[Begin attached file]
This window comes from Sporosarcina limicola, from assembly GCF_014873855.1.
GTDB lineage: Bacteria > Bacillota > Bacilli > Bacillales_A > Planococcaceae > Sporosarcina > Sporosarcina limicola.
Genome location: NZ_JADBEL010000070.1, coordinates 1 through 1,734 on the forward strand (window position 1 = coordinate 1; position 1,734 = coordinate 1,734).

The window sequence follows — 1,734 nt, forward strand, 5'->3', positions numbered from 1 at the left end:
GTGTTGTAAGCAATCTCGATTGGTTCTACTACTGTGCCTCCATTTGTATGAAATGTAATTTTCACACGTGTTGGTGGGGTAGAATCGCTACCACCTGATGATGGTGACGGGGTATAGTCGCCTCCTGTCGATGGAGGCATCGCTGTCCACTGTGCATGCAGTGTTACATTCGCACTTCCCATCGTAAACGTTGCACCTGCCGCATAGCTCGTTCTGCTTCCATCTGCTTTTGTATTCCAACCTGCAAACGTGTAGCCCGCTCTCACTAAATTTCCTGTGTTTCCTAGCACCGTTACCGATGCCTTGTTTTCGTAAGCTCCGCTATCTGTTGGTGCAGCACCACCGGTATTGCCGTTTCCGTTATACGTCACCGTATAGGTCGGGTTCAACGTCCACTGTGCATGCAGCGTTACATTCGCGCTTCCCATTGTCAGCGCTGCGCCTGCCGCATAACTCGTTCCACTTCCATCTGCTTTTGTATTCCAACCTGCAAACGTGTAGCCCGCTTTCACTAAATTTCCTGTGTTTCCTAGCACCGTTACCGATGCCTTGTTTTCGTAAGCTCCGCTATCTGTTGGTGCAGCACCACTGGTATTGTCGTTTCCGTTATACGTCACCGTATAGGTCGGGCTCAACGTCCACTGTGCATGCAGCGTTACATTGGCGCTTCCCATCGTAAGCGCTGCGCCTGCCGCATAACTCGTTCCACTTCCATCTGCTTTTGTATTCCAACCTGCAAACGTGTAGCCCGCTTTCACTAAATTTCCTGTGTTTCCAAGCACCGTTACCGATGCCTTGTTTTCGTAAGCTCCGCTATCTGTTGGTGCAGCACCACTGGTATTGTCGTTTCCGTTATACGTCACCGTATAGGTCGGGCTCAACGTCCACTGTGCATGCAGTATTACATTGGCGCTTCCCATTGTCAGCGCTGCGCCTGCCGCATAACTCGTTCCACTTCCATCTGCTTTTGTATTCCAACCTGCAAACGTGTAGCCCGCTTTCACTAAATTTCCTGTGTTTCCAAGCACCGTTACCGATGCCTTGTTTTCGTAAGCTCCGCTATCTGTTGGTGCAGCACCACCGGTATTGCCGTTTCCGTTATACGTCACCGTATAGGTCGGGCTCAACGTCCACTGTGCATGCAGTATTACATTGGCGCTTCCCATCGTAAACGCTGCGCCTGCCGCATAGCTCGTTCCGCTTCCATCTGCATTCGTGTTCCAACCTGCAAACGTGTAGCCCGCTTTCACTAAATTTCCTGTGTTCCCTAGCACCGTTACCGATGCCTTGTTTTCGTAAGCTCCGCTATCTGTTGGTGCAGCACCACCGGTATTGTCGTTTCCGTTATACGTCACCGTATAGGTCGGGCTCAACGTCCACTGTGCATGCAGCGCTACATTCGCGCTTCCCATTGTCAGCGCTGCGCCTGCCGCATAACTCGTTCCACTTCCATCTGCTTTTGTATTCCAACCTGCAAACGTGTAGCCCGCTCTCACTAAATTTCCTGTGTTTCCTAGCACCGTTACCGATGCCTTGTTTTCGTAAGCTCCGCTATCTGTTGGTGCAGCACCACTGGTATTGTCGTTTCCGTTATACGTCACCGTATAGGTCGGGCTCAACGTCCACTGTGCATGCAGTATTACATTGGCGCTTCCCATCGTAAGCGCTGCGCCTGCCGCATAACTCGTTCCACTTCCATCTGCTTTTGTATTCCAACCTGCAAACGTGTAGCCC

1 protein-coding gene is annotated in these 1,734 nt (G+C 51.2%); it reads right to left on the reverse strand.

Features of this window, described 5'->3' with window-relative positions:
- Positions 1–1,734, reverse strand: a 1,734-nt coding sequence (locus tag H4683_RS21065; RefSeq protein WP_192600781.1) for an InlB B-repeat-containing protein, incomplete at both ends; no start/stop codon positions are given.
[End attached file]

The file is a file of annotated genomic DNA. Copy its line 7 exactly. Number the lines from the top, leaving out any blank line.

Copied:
Features of this window, described 5'->3' with window-relative positions: